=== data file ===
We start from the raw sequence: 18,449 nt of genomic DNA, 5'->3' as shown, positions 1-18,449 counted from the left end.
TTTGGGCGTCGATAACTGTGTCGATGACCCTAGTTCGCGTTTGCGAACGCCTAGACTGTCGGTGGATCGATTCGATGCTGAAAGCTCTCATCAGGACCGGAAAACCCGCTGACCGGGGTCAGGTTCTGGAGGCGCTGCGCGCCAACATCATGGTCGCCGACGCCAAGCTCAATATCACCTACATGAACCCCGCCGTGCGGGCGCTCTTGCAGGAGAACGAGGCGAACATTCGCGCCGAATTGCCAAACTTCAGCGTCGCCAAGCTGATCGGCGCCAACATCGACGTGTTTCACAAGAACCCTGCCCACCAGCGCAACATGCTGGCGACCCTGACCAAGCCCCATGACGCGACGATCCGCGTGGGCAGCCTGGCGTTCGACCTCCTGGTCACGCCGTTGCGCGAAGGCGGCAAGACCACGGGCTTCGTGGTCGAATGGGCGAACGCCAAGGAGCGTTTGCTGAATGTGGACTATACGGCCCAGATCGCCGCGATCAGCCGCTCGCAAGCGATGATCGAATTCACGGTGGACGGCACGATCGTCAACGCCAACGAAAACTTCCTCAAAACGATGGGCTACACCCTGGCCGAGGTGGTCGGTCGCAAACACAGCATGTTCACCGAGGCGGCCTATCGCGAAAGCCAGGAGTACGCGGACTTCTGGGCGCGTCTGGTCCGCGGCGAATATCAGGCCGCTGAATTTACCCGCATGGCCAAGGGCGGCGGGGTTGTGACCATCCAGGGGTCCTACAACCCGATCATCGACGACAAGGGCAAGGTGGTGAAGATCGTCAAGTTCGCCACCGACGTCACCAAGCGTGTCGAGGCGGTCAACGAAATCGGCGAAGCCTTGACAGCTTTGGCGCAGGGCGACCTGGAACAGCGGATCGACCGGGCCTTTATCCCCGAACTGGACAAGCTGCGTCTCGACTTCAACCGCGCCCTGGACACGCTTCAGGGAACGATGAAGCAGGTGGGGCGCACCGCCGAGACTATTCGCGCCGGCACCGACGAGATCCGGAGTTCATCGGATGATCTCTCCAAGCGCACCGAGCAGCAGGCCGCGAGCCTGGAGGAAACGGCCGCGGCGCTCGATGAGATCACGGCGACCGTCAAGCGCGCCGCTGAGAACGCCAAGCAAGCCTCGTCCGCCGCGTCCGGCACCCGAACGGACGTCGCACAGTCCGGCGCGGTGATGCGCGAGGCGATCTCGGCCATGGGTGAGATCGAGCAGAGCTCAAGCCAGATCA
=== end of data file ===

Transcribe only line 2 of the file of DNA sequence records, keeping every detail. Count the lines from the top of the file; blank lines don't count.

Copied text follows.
TTTGGGCGTCGATAACTGTGTCGATGACCCTAGTTCGCGTTTGCGAACGCCTAGACTGTCGGTGGATCGATTCGATGCTGAAAGCTCTCATCAGGACCGGAAAACCCGCTGACCGGGGTCAGGTTCTGGAGGCGCTGCGCGCCAACATCATGGTCGCCGACGCCAAGCTCAATATCACCTACATGAACCCCGCCGTGCGGGCGCTCTTGCAGGAGAACGAGGCGAACATTCGCGCCGAATTGCCAAACTTCAGCGTCGCCAAGCTGATCGGCGCCAACATCGACGTGTTTCACAAGAACCCTGCCCACCAGCGCAACATGCTGGCGACCCTGACCAAGCCCCATGACGCGACGATCCGCGTGGGCAGCCTGGCGTTCGACCTCCTGGTCACGCCGTTGCGCGAAGGCGGCAAGACCACGGGCTTCGTGGTCGAATGGGCGAACGCCAAGGAGCGTTTGCTGAATGTGGACTATACGGCCCAGATCGCCGCGATCAGCCGCTCGCAAGCGATGATCGAATTCACGGTGGACGGCACGATCGTCAACGCCAACGAAAACTTCCTCAAAACGATGGGCTACACCCTGGCCGAGGTGGTCGGTCGCAAACACAGCATGTTCACCGAGGCGGCCTATCGCGAAAGCCAGGAGTACGCGGACTTCTGGGCGCGTCTGGTCCGCGGCGAATATCAGGCCGCTGAATTTACCCGCATGGCCAAGGGCGGCGGGGTTGTGACCATCCAGGGGTCCTACAACCCGATCATCGACGACAAGGGCAAGGTGGTGAAGATCGTCAAGTTCGCCACCGACGTCACCAAGCGTGTCGAGGCGGTCAACGAAATCGGCGAAGCCTTGACAGCTTTGGCGCAGGGCGACCTGGAACAGCGGATCGACCGGGCCTTTATCCCCGAACTGGACAAGCTGCGTCTCGACTTCAACCGCGCCCTGGACACGCTTCAGGGAACGATGAAGCAGGTGGGGCGCACCGCCGAGACTATTCGCGCCGGCACCGACGAGATCCGGAGTTCATCGGATGATCTCTCCAAGCGCACCGAGCAGCAGGCCGCGAGCCTGGAGGAAACGGCCGCGGCGCTCGATGAGATCACGGCGACCGTCAAGCGCGCCGCTGAGAACGCCAAGCAAGCCTCGTCCGCCGCGTCCGGCACCCGAACGGACGTCGCACAGTCCGGCGCGGTGATGCGCGAGGCGATCTCGGCCATGGGTGAGATCGAGCAGAGCTCAAGCCAGATCA